Posts Tagged 'characters'

Competition Time!

This July I’ve been invited back to the Whitsunday Voices Youth Literature Festival, which is held in tropical Mackay (north Queensland), my old home town. I’ll be doing a series of book talks and illustration workshops, along with a number of other wonderful authors and illustrators. I had such a fabulous time at last year’s festival and am thrilled I’ll get to be involved again.

Unfortunately Squish Rabbit will not quite be published in time for the festival, so instead I’ve created a series of postcards and bookmarks featuring my characters. They’ll be for sale through the festival bookshop.

COMPETITION: For your chance to win a signed copy of one of my postcards and bookmarks just leave a comment on this post, telling me which ones you’d choose if you won. Once I return from the festival (21st July) I’ll draw a winner out of a hat and announce it in the comment thread. Make sure I have some way of contacting you in case you win!

22/07/10 UPDATE: Thanks for all who entered and said such lovely, supportive things. I decided to draw three winners, and they are – Lynne the Lurker, Meg McKinlay and Susan Bonaci. I drew the winning names using an online random number generator (I wrote a few names out on pieces of paper, wanting to stay true to my above promise to draw the names from a hat, before giving up – clearly I’m too impatient). In a strange twist of fate, each person chose a different character. I’ll contact you each individually to find out where to send your prize…

Baking Your Ideas

Ideas are wonderful and wily things. We chase them around, trying to catch their tails so we can pull them to us and write them down – capture them on the page. Creating a new story involves not just one idea, but many. Hundreds (if not thousands) of them must be woven together seamlessly to create the many-coloured threads of a novel.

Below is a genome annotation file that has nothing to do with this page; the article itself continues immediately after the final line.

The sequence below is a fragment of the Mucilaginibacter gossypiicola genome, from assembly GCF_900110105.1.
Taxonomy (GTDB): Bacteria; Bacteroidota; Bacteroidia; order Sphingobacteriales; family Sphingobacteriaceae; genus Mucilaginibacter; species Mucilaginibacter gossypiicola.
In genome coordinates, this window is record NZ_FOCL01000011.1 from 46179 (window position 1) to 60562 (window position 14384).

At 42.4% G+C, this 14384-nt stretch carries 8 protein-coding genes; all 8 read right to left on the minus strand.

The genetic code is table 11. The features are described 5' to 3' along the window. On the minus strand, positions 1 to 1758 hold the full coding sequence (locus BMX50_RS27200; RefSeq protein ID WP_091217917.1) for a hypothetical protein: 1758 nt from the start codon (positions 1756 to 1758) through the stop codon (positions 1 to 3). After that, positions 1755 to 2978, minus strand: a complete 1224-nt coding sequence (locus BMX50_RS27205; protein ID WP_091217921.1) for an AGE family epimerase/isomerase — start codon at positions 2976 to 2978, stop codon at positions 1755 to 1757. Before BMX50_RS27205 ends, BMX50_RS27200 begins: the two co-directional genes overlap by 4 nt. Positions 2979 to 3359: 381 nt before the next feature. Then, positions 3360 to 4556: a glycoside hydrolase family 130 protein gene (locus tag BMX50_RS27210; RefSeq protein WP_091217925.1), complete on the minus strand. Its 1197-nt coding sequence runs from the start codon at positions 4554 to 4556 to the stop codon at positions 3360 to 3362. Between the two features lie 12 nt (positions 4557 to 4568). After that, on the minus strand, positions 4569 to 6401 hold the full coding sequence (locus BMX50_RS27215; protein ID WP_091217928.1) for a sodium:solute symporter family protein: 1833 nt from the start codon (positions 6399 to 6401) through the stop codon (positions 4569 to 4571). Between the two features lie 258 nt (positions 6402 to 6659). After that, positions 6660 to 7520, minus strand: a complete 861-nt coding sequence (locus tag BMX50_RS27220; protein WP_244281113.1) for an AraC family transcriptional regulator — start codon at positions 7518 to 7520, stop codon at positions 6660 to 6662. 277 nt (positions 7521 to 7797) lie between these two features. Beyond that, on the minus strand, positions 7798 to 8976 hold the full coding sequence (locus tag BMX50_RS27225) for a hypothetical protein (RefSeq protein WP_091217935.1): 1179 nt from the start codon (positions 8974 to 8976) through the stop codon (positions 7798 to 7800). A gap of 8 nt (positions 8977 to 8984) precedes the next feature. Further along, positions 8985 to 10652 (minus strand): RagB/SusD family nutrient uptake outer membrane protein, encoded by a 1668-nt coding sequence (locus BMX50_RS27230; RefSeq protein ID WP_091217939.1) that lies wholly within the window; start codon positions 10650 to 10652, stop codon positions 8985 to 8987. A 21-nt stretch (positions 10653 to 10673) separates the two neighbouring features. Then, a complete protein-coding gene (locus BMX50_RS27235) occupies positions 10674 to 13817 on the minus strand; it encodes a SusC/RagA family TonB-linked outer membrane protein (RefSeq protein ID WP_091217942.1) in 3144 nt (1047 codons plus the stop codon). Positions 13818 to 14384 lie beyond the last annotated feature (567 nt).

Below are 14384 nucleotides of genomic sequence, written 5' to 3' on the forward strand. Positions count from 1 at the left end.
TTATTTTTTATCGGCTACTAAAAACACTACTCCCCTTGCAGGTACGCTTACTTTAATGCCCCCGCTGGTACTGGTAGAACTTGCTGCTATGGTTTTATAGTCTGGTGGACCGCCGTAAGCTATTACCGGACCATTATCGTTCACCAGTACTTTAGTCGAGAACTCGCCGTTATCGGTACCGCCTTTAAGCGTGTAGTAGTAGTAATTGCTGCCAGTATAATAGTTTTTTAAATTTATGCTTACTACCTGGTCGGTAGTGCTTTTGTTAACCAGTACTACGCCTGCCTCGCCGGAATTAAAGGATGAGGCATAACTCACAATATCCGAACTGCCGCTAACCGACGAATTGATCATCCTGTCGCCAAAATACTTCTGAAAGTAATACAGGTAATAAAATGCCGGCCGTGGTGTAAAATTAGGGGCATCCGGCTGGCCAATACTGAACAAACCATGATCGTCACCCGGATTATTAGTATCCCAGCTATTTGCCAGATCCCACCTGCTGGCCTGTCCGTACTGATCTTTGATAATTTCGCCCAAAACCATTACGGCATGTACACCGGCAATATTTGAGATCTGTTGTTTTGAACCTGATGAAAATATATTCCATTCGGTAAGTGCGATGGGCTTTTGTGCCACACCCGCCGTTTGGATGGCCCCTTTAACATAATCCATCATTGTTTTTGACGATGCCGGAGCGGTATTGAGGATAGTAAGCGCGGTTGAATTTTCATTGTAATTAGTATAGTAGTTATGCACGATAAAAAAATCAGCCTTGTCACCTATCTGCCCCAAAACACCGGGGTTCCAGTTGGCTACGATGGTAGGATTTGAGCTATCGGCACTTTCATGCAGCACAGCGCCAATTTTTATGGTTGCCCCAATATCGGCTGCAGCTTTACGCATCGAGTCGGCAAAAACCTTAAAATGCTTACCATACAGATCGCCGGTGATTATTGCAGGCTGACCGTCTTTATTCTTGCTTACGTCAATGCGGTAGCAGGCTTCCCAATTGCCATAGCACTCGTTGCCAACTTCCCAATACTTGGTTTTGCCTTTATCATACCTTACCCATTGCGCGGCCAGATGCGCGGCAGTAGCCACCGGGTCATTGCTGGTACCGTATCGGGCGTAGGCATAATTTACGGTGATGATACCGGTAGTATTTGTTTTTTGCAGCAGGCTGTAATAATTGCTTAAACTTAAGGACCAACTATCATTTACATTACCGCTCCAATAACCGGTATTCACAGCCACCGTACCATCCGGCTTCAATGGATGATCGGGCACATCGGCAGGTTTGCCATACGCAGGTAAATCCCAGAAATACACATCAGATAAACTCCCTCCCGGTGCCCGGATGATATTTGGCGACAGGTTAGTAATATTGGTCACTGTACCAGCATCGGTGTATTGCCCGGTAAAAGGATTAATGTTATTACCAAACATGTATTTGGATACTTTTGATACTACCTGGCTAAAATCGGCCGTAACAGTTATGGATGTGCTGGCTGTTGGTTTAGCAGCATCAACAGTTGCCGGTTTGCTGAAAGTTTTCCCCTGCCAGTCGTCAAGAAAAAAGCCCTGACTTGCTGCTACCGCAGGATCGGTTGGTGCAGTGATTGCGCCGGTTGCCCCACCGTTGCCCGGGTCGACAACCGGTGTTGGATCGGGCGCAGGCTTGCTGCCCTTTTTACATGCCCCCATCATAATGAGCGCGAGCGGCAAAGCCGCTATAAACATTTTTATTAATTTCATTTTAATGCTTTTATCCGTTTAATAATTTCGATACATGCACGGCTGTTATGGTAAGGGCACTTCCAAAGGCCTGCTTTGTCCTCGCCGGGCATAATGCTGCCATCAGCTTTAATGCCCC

I’ve discussed before that ideas don’t just pop into existence fully formed, but must be cultivated over a long period of time. Some people let them come together naturally in their mind. Some people do writing exercises to draw them out. Today I decided to bake them into existence.

Many of you may recall that baking is often a bad sign for me – a clear indicator that I’m having a bad day and need cheering up – but not today. For me, ideas best come together when my body is engaged in an activity but my mind is left free to wander. I find if I pose myself a question at the beginning of the task, by the end it tends to be answered. So…

  • The Challenge: To create lemon and ricotta baked doughnuts (with the help of my new lipstick-red Kitchen Aid)
  • The Goal: To get to know several of my characters better (I’m working on a young adult urban fantasy, and have two ‘bad guys’ that I know in name alone)

I thought I’d share with you the recipe I followed for my idea chasing:

  1. While I combined the batter ingredients, I considered what I already knew about my two bad guys
  2. While I kneaded the dough, I realised one wasn’t a guy at all and readjusted my thoughts on her (a sex change takes a while to get your head around)
  3. While I creamed the ricotta and lemon filling, I considered what they wanted in life and the motivations that could drive them through the story
  4. While I cut out the dough rounds and stuffed them with filling, I wondered about their childhoods and how their experiences had shaped them as people
  5. While I watched the dough rise and brown in the oven, I considered the consequences of their choices and how they would carry the weight of them
  6. And finally, while I dipped the cooked batter in butter and rolled them in lemon sugar, I realised these two characters were more interconnected than I’d initially realised

And the outcome of all this baking and thinking? I came away with:

  1. Two nuanced characters that I’ve discovered I actually care about (bad bits and all)
  2. An appreciation for bought doughnuts (this recipe took me a good part of the day)
  3. A happy but very full stomach

Care to join me in a sticky lemon doughnut?

The Benefits of Being Mean

Being mean isn’t something I’m naturally good at. I try to be a good person. Try to be thoughtful of others and unselfish. In my writing pursuits I expected this would always serve me well, but not so. It turns out that being mean is a core requirement of writing. Why? Because if you’re always nice to your characters, nothing interesting will ever happen.

If J.K.Rowling was nice to Harry Potter, Voldemort would never have been born, Harry’s parents would still be alive and Malfoy would have been a delightful young chap. If J.K was kind, when Harry was invited to a school of Wizardry it would have been one big, joyous adventure with no danger or teen angst or Trolls/Werewolves/Deatheaters/’insert scary thing here’. If J.K was a generous soul, Harry would have had a very pleasant time at school, graduated and lived Happily Ever After. Sound boring to you? I’m putting myself to sleep just contemplating it.